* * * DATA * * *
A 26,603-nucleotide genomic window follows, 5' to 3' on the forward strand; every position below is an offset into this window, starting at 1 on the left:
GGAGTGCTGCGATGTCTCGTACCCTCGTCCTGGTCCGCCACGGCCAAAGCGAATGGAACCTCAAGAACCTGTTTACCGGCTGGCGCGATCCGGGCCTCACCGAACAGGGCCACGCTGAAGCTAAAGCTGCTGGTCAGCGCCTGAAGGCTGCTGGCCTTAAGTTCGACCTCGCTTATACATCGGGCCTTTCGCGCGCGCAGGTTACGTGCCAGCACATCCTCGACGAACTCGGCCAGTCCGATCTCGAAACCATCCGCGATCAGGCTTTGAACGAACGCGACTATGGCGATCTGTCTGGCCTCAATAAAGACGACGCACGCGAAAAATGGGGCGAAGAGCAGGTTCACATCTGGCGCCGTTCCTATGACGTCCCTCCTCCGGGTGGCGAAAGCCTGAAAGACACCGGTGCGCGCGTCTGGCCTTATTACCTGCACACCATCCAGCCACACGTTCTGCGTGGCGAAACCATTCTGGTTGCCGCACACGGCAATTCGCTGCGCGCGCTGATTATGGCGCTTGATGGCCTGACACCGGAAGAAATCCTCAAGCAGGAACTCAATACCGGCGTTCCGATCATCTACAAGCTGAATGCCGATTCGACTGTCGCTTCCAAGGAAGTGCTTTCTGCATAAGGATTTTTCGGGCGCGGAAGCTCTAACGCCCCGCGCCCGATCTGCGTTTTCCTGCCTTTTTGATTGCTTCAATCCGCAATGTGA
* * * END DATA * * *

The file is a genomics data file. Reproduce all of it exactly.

A 26,603-nucleotide genomic window follows, 5' to 3' on the forward strand; every position below is an offset into this window, starting at 1 on the left:
GGAGTGCTGCGATGTCTCGTACCCTCGTCCTGGTCCGCCACGGCCAAAGCGAATGGAACCTCAAGAACCTGTTTACCGGCTGGCGCGATCCGGGCCTCACCGAACAGGGCCACGCTGAAGCTAAAGCTGCTGGTCAGCGCCTGAAGGCTGCTGGCCTTAAGTTCGACCTCGCTTATACATCGGGCCTTTCGCGCGCGCAGGTTACGTGCCAGCACATCCTCGACGAACTCGGCCAGTCCGATCTCGAAACCATCCGCGATCAGGCTTTGAACGAACGCGACTATGGCGATCTGTCTGGCCTCAATAAAGACGACGCACGCGAAAAATGGGGCGAAGAGCAGGTTCACATCTGGCGCCGTTCCTATGACGTCCCTCCTCCGGGTGGCGAAAGCCTGAAAGACACCGGTGCGCGCGTCTGGCCTTATTACCTGCACACCATCCAGCCACACGTTCTGCGTGGCGAAACCATTCTGGTTGCCGCACACGGCAATTCGCTGCGCGCGCTGATTATGGCGCTTGATGGCCTGACACCGGAAGAAATCCTCAAGCAGGAACTCAATACCGGCGTTCCGATCATCTACAAGCTGAATGCCGATTCGACTGTCGCTTCCAAGGAAGTGCTTTCTGCATAAGGATTTTTCGGGCGCGGAAGCTCTAACGCCCCGCGCCCGATCTGCGTTTTCCTGCCTTTTTGATTGCTTCAATCCGCAATGTGA